I know what you’re thinking; it’s pasta! Practically the easiest meal to make! Pasta is, indeed, one of the easiest meals to make. It’s also an easy meal to make mistakes on, believe it or not. Sure, you can still have a perfectly fine pasta dish even if your process and timing are a bit off, but why not take a few minutes to learn a few tips to take your pasta game to the next level?
Putting Pasta in Cold Water
My husband and I have differing views on this topic, and I am so glad to have done this research so I can prove him wrong…all in love, of course. My husband cooks pasta like rice – he puts the noodles into cold water and lets them heat up and then sit in the boiling water for a bit before draining. I, on the other hand, typically heat up the water first and then add the pasta.
Turns out, boiling the water first is the correct way to cook pasta. By letting it sit in the cold water first, you’re essentially soaking the dried noodles without cooking them, which leads to mushy noodles. Another key to cooking perfect pasta is making sure the noodles are submerged as soon as possible. As you probably know, long pasta like spaghetti and fettuccine won’t be able to soften and submerge in the cold water, thus leaving your pasta unevenly cooked.
Using Too Small of a Pot
I’ll admit, I’m guilty of this all the time. Part of it is that I still can’t seem to make the appropriate amount of pasta for my family. It seems where pasta is concerned, I’m determined to make enough for an army.
Aside from portion control, one thing that helps pasta cook faster and more evenly is using a big pot. The bigger the better. This helps the water boil faster as well as ensures the noodles get submerged into the hot water faster.
Salting the Water Too Early
You might be surprised to discover that salting pasta water is a highly debated topic in some circles. Some believe that salting the water early helps the sodium to permeate the water and make it boil quicker. Others say that salt should be added at the same time as the pasta. So which is it?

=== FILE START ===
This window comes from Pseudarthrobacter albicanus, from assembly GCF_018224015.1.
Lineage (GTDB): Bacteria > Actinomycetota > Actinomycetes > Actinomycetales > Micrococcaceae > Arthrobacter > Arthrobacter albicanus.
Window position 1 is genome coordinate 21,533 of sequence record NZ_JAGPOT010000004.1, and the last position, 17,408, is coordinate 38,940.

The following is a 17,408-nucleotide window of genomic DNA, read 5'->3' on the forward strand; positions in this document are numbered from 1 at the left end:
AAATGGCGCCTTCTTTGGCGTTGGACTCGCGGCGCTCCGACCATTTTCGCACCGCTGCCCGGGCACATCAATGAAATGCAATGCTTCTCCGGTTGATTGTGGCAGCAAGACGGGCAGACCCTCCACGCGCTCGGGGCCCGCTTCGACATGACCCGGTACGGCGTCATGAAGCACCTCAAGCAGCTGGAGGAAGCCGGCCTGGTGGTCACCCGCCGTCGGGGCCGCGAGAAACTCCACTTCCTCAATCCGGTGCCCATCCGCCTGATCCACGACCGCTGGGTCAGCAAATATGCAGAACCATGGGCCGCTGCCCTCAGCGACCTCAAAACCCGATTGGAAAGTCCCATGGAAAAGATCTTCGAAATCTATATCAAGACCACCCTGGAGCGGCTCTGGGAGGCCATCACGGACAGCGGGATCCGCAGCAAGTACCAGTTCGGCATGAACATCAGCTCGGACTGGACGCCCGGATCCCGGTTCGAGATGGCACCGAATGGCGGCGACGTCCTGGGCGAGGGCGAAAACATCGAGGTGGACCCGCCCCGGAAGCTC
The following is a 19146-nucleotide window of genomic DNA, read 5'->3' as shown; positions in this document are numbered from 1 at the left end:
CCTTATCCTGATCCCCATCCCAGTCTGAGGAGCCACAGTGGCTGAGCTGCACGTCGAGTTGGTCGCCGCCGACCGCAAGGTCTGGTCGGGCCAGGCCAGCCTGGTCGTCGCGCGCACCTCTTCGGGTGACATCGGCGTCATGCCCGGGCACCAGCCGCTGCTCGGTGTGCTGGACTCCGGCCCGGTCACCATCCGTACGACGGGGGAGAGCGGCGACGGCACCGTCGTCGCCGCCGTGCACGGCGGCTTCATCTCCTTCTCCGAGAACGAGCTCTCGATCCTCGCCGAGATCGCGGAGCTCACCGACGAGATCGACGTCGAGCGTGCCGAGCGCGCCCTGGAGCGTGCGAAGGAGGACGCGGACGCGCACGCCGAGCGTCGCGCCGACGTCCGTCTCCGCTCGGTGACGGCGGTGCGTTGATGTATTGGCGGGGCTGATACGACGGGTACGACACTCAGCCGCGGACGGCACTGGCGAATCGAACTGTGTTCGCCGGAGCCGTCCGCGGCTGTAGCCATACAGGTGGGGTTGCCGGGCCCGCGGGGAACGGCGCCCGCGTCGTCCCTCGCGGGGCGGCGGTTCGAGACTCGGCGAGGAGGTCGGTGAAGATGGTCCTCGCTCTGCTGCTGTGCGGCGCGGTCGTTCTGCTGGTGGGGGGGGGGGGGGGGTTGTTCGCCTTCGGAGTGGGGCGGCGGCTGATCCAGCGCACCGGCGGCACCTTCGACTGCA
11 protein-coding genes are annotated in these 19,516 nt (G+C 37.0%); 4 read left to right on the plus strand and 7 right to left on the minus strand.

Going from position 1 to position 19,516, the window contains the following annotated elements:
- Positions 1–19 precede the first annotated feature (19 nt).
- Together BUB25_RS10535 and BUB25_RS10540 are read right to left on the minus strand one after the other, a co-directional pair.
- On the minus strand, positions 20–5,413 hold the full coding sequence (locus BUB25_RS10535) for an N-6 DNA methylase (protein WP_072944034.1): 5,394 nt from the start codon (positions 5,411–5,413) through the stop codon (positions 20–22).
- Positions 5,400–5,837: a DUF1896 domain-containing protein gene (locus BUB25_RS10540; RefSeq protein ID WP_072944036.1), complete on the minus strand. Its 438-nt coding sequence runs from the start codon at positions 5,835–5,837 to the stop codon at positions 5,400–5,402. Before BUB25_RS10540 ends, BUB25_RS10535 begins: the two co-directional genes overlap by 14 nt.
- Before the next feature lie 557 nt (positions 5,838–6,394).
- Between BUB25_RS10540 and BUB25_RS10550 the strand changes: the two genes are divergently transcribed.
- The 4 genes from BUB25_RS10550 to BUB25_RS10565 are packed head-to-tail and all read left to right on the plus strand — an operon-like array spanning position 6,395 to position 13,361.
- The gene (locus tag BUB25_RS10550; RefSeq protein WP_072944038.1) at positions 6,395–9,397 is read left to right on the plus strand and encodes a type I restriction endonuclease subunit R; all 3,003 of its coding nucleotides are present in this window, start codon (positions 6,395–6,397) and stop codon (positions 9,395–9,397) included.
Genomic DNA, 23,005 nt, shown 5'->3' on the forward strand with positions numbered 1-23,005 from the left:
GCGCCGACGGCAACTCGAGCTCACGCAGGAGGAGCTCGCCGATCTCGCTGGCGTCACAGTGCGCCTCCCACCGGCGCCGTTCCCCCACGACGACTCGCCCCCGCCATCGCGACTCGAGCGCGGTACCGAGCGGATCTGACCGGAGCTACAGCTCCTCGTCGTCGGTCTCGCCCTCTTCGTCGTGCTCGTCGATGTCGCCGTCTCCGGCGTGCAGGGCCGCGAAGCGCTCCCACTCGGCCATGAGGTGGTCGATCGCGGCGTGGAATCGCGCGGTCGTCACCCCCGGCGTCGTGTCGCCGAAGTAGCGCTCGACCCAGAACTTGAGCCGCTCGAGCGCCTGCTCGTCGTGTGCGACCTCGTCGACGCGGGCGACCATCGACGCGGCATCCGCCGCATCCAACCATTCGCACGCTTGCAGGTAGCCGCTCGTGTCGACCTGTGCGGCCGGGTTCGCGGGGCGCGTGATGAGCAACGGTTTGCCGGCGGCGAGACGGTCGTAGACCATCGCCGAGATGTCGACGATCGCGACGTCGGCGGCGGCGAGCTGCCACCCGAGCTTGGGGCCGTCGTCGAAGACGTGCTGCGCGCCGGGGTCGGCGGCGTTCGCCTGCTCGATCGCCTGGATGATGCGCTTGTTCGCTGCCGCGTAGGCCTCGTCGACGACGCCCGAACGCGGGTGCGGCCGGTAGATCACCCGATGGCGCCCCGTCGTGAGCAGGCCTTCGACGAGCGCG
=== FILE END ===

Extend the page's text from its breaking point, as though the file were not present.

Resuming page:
We’re going with salting the water along with adding the pasta. The salt actually raises the boiling point of the water, thus actually increasing the time it takes to boil. Now, how much salt should you add? More than you might think! Most people make the mistake of not adding enough salt. Remember that the majority of the salt will remain in the water once you strain the noodles.
Let’s get right to the point with this one. Don’t add oil to your pasta. Some people think that adding oil keeps the pasta from sticking together, but all it really does is make the pasta greasy. Why does greasy pasta matter? The sauce will slide right off. No one wants that! So, unless you’re cooking massive batches of pasta, go ahead and skip the oil.
Wrong Cook Time
Here’s another difference of opinion between my husband and I. (Who knew so many of our conversations centered around pasta preparation?!) My husband has more of a “go with your heart” mentality when it comes to cook times, whereas I always double-check the recommended cook time. This sums up many other areas of our lives as well, but I digress.
Turns out we’re both wrong! Cook the pasta for 1-2 minutes less than the package directions. Finish cooking the pasta in the sauce you probably have heating up on the stove. This will make for a rich flavor that cooks right into the noodle!
Not Saving the Water
It may sound strange, but you shouldn’t drain all of the water out of your pot. Save about a half cup of the starchy, sodium-rich water and pour it in with the pasta now cooking in the sauce. The added starch is what gives pasta that nice, silky-smooth finish.
Lots of people rinse their pasta once it’s drained. I’ve moved away from doing this, but sometimes those old habits die hard, and I find my strainer under the faucet before I even realize it.
Running water over your noodles not only makes them lukewarm, but it washes away the salts and starches from the water it’s been boiling in. As mentioned above, the starch and sodium play an important role in the texture and overall flavor of your pasta dish!